In A Look at One Neuroscientist’s Career in Pharma and Biotech, Khan Ozol, a neuroscientist and global head of talent scouting at Novartis, shared his career journey and how he got to where he is today. In part two of this interview, Ozol describes the types of positions available to neuroscientists in industry and shares advice on how to be competitive candidates for them.
In this video, get advice on how to figure out if a summer undergraduate research program may be right for you. Catherine Ubri, a senior at Hunter College, also discusses how to approach your applications and time throughout the program and shares her own experience over the summer at the Center for Neural Science at New York University.
No two careers are identical. Yet, all neuroscientists will likely share certain commonalities: the first sparks of scientific curiosity, difficult challenges, resilience to press on, accomplishments large and small, hard-earned wisdom, and support from professional and personal communities.
Melissa Harrington is the director of the Delaware Center for Neuroscience Research and a professor of biology at Delaware State University (DSU). In this article, Harrington details her work environment and research approach at DSU, a Historically Black College and University (HBCU) with approximately 4,500 undergraduate and graduate students.
James Geddes is the vice dean for research at the University of Kentucky College of Medicine. Here, he shares what his transition from pre-tenure to post-tenure was like, including responsibility and institutional culture shifts.
What is translational research, and how does it differ from basic science?
Two scientists share an overview of translational research, including its key goals and challenges, and how to get started in translational research.
How can neuroscientists determine the right career path for them? Understanding what to expect in each field can help you make informed choices that lead to satisfaction and success whether you are just starting out or transitioning later in your career.
Are you interested in a career in science policy and curious about different paths to explore? Hear from neuroscientists about their job search to find their current positions and come away with tips on ways you can pursue a science policy career and the types of skills you may need.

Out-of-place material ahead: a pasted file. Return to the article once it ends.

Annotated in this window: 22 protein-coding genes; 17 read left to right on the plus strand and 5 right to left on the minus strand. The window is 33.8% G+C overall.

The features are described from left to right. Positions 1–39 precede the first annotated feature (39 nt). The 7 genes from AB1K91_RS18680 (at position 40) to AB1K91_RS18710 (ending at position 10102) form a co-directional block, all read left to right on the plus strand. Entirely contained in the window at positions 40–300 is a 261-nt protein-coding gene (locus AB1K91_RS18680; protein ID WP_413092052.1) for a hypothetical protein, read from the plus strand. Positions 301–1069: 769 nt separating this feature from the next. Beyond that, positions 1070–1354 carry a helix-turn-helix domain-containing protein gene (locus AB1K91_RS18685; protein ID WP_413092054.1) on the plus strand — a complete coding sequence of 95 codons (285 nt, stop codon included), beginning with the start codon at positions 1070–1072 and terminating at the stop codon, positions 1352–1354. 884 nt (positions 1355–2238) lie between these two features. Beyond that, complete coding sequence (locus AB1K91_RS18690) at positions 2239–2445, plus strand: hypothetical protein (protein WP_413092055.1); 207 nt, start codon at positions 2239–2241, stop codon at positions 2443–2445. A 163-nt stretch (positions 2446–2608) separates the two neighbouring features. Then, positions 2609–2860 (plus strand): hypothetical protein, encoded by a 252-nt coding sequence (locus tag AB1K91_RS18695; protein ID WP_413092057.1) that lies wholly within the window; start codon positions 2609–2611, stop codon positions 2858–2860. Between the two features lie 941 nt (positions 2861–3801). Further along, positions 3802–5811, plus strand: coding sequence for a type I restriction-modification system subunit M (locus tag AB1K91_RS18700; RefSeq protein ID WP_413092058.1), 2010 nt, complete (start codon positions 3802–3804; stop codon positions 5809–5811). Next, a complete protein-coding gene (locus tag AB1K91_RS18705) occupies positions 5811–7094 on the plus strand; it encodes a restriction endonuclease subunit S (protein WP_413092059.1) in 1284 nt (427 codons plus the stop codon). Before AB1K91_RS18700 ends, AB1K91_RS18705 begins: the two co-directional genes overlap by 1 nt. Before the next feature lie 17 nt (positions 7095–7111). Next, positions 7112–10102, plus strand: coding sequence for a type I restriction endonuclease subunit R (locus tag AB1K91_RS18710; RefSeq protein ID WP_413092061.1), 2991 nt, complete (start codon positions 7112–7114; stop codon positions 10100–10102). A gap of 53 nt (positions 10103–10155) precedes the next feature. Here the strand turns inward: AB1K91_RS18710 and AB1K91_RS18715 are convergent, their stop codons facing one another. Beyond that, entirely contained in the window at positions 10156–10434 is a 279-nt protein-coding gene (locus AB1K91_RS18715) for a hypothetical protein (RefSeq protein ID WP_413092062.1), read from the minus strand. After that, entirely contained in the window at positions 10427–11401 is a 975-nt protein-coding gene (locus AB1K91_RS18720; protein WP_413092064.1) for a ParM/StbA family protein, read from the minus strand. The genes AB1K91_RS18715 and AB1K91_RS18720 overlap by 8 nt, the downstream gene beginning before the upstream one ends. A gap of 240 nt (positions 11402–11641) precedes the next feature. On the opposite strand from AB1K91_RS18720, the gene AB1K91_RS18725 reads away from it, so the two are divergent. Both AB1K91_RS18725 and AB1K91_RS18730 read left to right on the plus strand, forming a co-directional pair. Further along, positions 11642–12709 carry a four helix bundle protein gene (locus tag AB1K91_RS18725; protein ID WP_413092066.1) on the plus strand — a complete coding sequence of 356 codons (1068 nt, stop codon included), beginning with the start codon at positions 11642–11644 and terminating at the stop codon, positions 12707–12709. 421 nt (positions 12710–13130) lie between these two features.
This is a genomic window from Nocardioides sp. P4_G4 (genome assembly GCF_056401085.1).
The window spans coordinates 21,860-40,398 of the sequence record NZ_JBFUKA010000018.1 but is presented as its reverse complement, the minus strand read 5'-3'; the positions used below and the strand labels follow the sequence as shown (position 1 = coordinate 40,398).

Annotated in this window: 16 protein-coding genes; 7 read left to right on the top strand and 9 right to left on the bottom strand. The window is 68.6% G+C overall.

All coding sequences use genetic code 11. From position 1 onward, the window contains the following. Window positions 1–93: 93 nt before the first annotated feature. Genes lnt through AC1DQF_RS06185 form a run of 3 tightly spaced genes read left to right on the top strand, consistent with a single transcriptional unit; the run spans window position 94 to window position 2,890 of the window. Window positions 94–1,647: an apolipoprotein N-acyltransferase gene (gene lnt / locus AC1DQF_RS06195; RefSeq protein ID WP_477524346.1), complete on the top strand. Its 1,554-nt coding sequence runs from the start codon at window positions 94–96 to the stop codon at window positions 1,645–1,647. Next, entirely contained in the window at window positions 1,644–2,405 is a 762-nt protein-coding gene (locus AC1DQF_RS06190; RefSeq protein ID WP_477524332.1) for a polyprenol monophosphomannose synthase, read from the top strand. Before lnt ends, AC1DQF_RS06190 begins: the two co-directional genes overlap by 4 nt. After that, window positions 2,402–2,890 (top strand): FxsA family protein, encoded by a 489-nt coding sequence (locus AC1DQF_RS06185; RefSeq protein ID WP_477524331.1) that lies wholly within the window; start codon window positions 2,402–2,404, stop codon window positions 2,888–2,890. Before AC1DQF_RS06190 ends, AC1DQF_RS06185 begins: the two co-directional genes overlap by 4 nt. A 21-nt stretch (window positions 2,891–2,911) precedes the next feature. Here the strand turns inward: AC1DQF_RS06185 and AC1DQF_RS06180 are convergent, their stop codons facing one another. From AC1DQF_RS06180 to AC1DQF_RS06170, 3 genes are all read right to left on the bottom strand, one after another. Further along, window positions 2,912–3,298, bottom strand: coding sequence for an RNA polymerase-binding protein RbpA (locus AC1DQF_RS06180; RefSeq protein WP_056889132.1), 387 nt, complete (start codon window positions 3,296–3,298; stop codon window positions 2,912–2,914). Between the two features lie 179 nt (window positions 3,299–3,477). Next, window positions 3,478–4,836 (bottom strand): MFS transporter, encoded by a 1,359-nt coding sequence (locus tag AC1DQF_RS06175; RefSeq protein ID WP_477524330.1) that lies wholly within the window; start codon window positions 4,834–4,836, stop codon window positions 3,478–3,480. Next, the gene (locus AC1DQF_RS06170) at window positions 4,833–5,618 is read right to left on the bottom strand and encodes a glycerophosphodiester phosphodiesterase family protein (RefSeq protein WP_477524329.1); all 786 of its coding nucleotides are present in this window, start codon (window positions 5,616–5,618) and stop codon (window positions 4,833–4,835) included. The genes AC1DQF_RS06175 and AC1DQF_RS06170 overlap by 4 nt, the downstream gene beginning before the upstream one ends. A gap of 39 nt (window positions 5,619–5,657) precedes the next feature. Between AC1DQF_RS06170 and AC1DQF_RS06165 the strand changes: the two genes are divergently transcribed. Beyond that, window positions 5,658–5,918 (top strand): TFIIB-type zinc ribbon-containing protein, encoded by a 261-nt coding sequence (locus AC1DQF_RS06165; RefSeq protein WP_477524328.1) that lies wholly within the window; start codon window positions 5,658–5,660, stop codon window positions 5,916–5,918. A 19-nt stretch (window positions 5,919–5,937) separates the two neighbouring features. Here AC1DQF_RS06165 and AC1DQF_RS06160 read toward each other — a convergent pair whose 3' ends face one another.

Catherine Hartley is an assistant professor of psychology and neural science at New York University (NYU), and a researcher within NYU’s Institute for the Study of Decision-Making. In this interview, Hartley shared her experience with and perspectives on interdisciplinary research.
Jennifer Taylor and Casey Henley, neuroscience teachers at Michigan State University, serve as the neuroscience program’s outreach co-coordinators. Read how their careers have evolved to incorporate outreach in an official capacity alongside their teaching portfolio and what they've learned about outreach and career development from this unique experience.
Christopher Tobias, the executive vice president and managing director of Dudnyk, tells the story of how he chose to leave academia after 10 years of basic science research. Listen as he explains how the strengths he gained from doctoral work equipped him with a number of skillsets that helped him build a successful business career.
When Jasna Markovac started her career, she assumed she would always stay in academia. Despite not being directly told about careers outside academia, she found her own way. Read about her journey from academia to publishing and back.
There is a general consensus that we need to broaden neuroscience graduate training to prepare our students for different career paths. However, the vast majority of the careers graduates will pursue have strong commonalities with the regular academic track that Ania Majewska followed. Read about why students need customized educational experiences to prepare for unique futures.
Jerome Jourquin is a scientific grants manager at the Susan G. Komen Breast Cancer Foundation. In this interview he talks about the crucial skills he developed in his PhD program, and how he applies this skills to his current position.
Twenty years into her career, Wendy Suzuki switched her research focus to examine how exercise affects brain function, and how much and what kinds of exercise people need. Read this interview to learn about Suzuki’s journey and how your personal passions and curiosities factor into your career.
Networking is easier than you think with these practical tips from scientists successfully working outside of academia. Hear their personal stories, advice, and insider secrets about networking you can use to help advance your career.
Whether you are looking for your first job or considering changing career paths, it's important to have a strategy for accomplishing your goals. On Neuronline, four neuroscientists who have transitioned between different career paths share aspects critical to making smooth and fulfilling changes.